Beat the Winter Blues

Posted on December 4, 2023

Contributed by Jennifer Beam, MHSc, RDN, LDN

Are you familiar with the light feeling of sadness that comes with shorter daylight periods in the winter months or excessive stress during the holiday season? This is often called the “winter blues.”
Although the winter blues is not a diagnosable depression-linked disorder, it is associated with seasonal affective disorder, which is such a disorder according to the National Institute of Health.1

The winter blues have similar symptoms of seasonal affective disorder, such as feeling less than your usual self, down, and lethargic.2 You could have more serious symptoms such as severe depression, changes in weight and dietary patterns, personality changes where you don’t like doing the things you used to do, or having a hard time concentrating. About 10-20%  of Americans experience the winter blues.4 The good news is that there are small changes you can make during the winter months that can help curb these symptoms.3,4,5

  1. Stay Physically Active. Exercise has been proven to help to decrease depressive moods. The Center for Disease Control and Prevention recommends adults get at least 150 minutes of physical activity accomplished each week. It can be as simple as a brisk walk. 
  2. Incorporate Light Therapy. During the winter months, it can feel like you may never get to enjoy the sun because it is dark when you go to work and it is dark when you get home from work. Incorporating light therapy, such as getting a light alarm clock or a light orb, has been shown to help curb the effects of this by helping to boost serotonin levels in the brain.
  3. Routine, Routine, Routine. Whatever your routine may be, stick to it. For example, if you wake up at 5 am for work Monday through Friday, continue waking up at 5 am on both weekend days, too. Additionally, make sure to get at least 7 hours of sleep each night.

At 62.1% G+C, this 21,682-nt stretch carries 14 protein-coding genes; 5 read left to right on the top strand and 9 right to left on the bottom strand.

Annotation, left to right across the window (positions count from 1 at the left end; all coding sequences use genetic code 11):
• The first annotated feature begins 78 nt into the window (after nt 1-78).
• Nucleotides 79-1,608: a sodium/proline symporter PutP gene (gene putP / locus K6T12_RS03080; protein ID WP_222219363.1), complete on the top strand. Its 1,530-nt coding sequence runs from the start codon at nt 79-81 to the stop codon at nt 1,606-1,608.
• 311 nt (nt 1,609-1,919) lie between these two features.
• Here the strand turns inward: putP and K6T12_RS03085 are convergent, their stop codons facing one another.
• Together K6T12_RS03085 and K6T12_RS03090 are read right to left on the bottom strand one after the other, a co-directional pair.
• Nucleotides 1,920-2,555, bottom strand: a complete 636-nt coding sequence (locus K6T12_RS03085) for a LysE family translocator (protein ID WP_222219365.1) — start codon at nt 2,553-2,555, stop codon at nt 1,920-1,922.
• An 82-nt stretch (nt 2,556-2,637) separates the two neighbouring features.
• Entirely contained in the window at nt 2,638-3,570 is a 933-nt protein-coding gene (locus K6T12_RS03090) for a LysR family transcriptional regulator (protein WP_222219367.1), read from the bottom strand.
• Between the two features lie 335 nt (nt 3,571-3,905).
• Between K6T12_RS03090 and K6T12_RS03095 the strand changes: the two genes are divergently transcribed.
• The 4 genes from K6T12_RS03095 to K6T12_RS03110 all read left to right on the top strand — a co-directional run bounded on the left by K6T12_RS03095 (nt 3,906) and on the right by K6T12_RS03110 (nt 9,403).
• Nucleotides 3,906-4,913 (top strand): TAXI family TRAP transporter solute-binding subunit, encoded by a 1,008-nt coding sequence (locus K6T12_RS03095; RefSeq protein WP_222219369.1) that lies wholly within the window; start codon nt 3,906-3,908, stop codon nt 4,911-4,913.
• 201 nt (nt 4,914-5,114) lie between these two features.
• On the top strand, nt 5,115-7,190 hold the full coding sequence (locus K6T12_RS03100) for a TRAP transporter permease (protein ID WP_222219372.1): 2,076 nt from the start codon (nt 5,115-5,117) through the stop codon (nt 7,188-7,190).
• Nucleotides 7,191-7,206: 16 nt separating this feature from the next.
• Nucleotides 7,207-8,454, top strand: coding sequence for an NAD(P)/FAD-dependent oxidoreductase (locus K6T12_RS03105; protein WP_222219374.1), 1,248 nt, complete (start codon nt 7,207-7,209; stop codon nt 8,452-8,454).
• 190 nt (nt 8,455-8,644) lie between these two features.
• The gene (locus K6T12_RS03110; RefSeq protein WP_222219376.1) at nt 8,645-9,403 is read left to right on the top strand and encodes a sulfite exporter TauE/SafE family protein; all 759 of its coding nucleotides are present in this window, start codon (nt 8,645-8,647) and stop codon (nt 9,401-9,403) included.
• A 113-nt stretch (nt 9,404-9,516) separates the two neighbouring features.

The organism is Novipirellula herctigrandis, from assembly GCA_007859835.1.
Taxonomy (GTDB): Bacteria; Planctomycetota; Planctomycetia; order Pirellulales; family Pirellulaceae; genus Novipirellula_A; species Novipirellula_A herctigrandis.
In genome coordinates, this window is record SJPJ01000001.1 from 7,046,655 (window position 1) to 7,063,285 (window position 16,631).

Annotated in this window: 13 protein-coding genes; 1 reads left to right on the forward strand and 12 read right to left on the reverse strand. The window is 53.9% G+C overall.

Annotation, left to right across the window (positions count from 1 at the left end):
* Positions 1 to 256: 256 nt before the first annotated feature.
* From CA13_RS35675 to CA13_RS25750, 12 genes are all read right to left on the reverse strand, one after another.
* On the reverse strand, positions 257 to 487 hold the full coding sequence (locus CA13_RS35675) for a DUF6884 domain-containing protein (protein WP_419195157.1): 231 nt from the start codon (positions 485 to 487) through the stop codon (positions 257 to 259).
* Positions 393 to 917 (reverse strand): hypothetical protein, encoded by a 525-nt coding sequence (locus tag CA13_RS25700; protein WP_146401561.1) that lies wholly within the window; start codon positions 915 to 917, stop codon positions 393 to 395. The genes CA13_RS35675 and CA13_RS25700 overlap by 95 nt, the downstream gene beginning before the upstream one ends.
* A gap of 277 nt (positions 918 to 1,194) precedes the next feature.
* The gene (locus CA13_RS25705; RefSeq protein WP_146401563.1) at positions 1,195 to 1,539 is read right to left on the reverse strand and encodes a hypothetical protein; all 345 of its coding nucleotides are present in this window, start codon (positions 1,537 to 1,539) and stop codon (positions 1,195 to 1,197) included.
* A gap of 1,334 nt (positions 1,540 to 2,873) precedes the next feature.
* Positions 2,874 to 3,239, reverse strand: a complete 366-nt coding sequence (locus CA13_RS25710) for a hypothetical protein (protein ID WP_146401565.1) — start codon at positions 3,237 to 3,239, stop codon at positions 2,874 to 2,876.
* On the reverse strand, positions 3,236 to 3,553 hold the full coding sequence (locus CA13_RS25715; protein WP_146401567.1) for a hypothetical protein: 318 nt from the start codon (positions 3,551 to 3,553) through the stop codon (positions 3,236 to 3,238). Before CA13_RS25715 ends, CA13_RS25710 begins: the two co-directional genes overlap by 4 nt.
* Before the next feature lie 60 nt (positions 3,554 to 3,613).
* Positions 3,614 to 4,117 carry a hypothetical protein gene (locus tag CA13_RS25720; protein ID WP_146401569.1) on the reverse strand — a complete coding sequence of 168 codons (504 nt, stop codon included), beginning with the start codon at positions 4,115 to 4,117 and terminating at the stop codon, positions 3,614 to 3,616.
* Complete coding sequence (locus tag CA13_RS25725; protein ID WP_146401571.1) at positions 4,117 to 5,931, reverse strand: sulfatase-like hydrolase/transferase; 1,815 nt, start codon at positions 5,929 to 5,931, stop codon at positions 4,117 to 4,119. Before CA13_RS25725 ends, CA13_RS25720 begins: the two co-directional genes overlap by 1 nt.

4. Make Healthy Food Choices. The winter blues may make you crave carbohydrates and snack foods more often. A great way to curb this is to incorporate our favorite lean meats, seafood, fruits, and vegetables into a meal that feels hearty for the winter weather. 
  5. Do What Makes YOU Happy. Remember to always do the things that bring you joy. Keeping the winter blues at bay has been shown to occur from having something to look forward to as it can improve your mood. This could look like spending time with friends and family, walking your pet, starting a new book, exercising, cooking from scratch, coloring—whatever it may be.
  6. Help is OK. The winter blues may become overwhelming. There is NO shame in asking for help when you need it. If your thoughts are becoming dark and feel heavy, reach out to your doctor or health insurance company. They can direct you to a therapist or psychologist who will be able to listen to you and help you on a cognitive level that your friends and family may not be able to.

If you struggle with this, you can beat the winter blues! Seasonal sadness doesn’t have to occur each year. Utilizing the steps above can help you curb the potential mental health effects of the winter months. As you are trialing these suggestions, remember to be kind to yourself; a gentle reminder to yourself about only being human can go a long way. Mount Everest wasn’t climbed without trial and error.


About the Author

Jennifer is a Registered Dietitian for Whitsons serving at Easton Area School District. She has worked in various sectors of dietetics, including clinical, community, and food service since becoming a dietitian. Jennifer obtained her Master’s Degree and completed her internship with Cedar Crest College. She enjoys cooking, baking, pottery, and being physically fit through various outdoor activities.

1. National Institute of Health. 2013
2. Brain and Behavior Research Foundation. 2019.
3. Vann, M. 2022.
4. Cleveland Clinic. 2022
5. NHS Inform. 2023
6. Center for Disease Control and Prevention. 2021